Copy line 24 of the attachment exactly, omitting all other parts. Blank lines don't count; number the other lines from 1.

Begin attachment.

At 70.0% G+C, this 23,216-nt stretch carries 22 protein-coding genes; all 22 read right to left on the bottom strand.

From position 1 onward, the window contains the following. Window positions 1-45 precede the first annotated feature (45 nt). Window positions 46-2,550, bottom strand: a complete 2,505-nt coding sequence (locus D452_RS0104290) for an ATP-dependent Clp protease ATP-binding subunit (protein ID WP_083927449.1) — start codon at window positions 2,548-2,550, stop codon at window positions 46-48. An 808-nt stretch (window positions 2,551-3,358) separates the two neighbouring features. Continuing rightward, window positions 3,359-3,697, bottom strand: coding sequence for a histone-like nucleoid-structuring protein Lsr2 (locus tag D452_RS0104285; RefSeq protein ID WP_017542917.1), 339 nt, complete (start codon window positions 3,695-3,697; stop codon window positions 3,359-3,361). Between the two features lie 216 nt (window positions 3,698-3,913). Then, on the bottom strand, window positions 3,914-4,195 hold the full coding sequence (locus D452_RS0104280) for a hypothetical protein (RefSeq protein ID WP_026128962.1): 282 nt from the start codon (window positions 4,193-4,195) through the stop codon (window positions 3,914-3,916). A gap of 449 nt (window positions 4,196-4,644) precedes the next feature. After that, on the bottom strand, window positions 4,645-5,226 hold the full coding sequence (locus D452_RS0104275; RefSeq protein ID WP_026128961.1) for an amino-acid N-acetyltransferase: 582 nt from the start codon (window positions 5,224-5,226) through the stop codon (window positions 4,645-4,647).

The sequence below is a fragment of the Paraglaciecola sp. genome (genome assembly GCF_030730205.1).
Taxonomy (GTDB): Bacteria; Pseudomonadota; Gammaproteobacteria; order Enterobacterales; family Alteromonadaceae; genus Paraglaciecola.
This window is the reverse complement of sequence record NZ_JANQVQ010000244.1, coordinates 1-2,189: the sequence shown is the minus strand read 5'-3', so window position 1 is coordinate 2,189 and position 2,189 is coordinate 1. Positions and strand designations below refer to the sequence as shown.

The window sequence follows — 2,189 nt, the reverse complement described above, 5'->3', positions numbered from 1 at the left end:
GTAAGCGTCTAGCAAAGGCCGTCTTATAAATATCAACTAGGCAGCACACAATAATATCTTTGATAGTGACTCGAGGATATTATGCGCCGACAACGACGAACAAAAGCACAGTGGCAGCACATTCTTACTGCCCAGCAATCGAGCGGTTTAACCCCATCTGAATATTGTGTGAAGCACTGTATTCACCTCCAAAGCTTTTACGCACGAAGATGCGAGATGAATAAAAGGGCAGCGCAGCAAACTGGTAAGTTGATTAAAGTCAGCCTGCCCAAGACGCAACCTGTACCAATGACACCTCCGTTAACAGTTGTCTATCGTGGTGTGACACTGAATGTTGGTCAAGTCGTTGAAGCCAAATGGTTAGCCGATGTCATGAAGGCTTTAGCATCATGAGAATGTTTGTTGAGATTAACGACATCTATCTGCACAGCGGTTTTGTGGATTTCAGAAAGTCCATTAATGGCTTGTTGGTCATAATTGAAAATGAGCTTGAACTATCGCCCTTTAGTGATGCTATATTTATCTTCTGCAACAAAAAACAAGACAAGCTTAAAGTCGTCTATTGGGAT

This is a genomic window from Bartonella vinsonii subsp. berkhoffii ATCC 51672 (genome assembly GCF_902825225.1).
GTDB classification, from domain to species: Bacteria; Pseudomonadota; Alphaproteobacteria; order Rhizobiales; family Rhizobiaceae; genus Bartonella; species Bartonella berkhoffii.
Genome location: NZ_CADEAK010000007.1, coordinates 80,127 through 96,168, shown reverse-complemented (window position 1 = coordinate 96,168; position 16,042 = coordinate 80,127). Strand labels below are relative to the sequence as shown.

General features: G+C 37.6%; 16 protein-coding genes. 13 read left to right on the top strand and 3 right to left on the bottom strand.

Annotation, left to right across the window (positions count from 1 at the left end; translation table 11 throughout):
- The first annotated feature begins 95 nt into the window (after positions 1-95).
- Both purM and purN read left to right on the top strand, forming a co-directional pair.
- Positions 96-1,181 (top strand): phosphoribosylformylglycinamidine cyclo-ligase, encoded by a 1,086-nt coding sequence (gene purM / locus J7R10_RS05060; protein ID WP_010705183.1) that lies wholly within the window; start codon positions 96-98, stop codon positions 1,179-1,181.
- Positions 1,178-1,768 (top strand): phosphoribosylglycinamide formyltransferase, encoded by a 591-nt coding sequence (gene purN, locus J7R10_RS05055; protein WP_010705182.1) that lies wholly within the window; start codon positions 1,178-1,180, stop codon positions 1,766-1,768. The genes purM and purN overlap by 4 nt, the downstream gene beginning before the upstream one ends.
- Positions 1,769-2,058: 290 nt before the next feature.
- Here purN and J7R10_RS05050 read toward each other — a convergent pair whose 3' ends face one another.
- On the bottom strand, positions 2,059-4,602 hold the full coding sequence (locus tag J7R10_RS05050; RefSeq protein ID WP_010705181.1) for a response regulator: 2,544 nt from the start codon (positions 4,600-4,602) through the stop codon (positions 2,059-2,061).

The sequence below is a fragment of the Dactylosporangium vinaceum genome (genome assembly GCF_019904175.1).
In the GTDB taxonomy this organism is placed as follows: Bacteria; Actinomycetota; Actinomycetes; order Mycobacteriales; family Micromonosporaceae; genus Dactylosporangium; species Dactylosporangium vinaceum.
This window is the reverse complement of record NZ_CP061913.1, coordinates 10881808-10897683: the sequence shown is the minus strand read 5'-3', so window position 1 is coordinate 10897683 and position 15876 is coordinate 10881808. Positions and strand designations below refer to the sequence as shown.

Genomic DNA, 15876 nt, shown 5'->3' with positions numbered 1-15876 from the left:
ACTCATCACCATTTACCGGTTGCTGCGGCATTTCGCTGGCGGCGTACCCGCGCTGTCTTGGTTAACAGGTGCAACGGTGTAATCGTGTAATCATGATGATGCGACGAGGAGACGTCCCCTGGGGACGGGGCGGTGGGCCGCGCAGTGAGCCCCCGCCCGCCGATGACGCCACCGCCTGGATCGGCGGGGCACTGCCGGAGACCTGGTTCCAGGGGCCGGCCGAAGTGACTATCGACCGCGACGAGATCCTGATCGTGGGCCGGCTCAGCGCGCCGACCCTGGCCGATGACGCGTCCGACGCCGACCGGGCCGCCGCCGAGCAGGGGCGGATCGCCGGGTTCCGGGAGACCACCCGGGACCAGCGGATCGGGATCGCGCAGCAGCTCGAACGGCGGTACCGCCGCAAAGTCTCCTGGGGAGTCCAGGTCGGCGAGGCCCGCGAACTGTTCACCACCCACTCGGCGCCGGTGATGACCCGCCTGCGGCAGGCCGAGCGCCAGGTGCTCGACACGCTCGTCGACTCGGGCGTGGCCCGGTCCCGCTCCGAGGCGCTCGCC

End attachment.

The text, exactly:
ACTCATCACCATTTACCGGTTGCTGCGGCATTTCGCTGGCGGCGTACCCGCGCTGTCTTGGTTAACAGGTGCAACGGTGTAATCGTGTAATCATGATGATGCGACGAGGAGACGTCCCCTGGGGACGGGGCGGTGGGCCGCGCAGTGAGCCCCCGCCCGCCGATGACGCCACCGCCTGGATCGGCGGGGCACTGCCGGAGACCTGGTTCCAGGGGCCGGCCGAAGTGACTATCGACCGCGACGAGATCCTGATCGTGGGCCGGCTCAGCGCGCCGACCCTGGCCGATGACGCGTCCGACGCCGACCGGGCCGCCGCCGAGCAGGGGCGGATCGCCGGGTTCCGGGAGACCACCCGGGACCAGCGGATCGGGATCGCGCAGCAGCTCGAACGGCGGTACCGCCGCAAAGTCTCCTGGGGAGTCCAGGTCGGCGAGGCCCGCGAACTGTTCACCACCCACTCGGCGCCGGTGATGACCCGCCTGCGGCAGGCCGAGCGCCAGGTGCTCGACACGCTCGTCGACTCGGGCGTGGCCCGGTCCCGCTCCGAGGCGCTCGCC